Unsurprisingly, engaged workers achieved the highest positive outcomes and those identified as burned-out had the highest job demands with the lowest resources. They found that 9-5 workers tended to exaggerate the negative aspects of their jobs and were “under challenged” – i.e. had more resources than job demands.
When it came to analysing workaholics the researchers found that, as with other addictions such as alcoholism, one of the main characteristics is denial of the problem.
“As a consequence of this denial, typically workaholics give a better impression of themselves. Interestingly, workaholics scored high on some positive characteristics such as job control and turnover intention, which are common in workaholics because of their need to work at any time and in any place,” say the authors.
So how can you help them to see the light?
Rothbard makes it easy, offering a few simple questions you can ask to determine if you, or a fellow co-worker, fall into the red zone of overworking ourselves just for the sake of it.
These are some of the questions she highlights in her study, with some additions from the Bergen Work Addiction Scale:
- Do you continue working after co-workers have gone home?
- Do you feel guilty if you’re not working on something?
- Do you place pressure on yourself with self-imposed deadlines?
- Do you work as a means to reduce stress, helplessness or depression?
- Do you choose to ignore others calls to cut down on work?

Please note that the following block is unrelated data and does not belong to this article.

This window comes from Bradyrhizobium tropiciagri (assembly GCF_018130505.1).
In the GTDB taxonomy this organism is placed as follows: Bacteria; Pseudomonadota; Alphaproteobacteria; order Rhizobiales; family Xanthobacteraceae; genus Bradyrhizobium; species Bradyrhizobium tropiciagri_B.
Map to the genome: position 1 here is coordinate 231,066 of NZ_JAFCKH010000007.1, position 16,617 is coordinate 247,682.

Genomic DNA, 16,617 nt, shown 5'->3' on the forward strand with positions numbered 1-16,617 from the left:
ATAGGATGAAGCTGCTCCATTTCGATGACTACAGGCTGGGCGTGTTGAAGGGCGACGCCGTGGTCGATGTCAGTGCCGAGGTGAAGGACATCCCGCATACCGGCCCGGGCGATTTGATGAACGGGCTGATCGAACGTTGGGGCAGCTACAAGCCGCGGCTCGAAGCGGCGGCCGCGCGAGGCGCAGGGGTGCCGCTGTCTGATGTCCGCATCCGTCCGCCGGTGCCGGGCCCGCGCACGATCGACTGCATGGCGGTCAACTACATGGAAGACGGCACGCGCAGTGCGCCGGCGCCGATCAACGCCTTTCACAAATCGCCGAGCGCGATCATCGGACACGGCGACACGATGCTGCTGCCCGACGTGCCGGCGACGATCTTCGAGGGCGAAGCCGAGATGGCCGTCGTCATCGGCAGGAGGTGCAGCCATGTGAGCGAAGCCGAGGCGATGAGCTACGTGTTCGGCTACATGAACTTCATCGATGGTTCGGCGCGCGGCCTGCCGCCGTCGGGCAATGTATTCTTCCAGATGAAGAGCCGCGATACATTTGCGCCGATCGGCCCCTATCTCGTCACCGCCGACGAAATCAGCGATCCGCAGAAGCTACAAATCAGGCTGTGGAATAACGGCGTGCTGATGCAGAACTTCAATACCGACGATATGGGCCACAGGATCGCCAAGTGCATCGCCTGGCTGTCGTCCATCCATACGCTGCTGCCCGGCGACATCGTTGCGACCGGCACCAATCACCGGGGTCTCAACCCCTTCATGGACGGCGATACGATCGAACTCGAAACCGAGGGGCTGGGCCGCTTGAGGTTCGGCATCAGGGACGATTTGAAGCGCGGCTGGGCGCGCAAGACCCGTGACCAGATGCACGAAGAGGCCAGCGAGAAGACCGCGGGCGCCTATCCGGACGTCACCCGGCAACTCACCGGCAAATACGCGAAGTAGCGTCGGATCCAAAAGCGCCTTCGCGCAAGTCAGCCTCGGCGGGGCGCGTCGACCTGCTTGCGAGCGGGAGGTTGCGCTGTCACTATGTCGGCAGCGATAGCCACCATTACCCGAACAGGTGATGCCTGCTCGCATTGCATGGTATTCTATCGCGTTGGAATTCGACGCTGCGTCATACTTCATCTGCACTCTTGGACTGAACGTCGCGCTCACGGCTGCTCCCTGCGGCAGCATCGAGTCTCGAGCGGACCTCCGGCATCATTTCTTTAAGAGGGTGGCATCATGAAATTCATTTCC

- Do you try and free up your leisure time and dedicate more to working?
- Does work ever have a negative effect on your health?
As HR leaders or managers, these questions are a great starting point if you need to address an employee who might be on the verge of burning out. But once you’ve identified the problem, what comes next?
To understand the remedy for workaholism you need to pay attention to the causes of it. For some, it’s just how they’re wired. Perhaps they’re naturally anxious or they feel they have something to prove. But Rothbard also says this behaviour can be learnt and our environment plays a significant role in this.
If you’re organisation cultivates an “always on” culture, you might find you breed more workaholics. On a smaller scale, if an employee’s direct manager is constantly working themselves down to the bone, the employee might mimic this behaviour in an effort to impress or simply because they feel that’s what’s expected of them.
For sufferers of workaholism, Rothbard suggests packing your out of work schedule with various tasks to avoid leaving any blank spaces that obsessive work-related thoughts could infiltrate. As mentioned above, employee engagement is key to weaning an employee away from their workaholic tendencies.
We’ve previously spoke about interesting ways to engage workers, from using our national love of sport to gamification, but you don’t have to take such a niche approach to reap the benefits. What’s important is finding ways to effectively measure employee engagement and adjust any areas that aren’t working for the majority.
Rothbard’s advice to managers? Offer helpful support where you can, key word being helpful. Get them out of the office if you can see they’re spiralling but don’t feel the need to pull them away from a task they’re enjoying working on.
“Offer them opportunities to turn off, not sending them the email at 11:00 PM might be a good start.”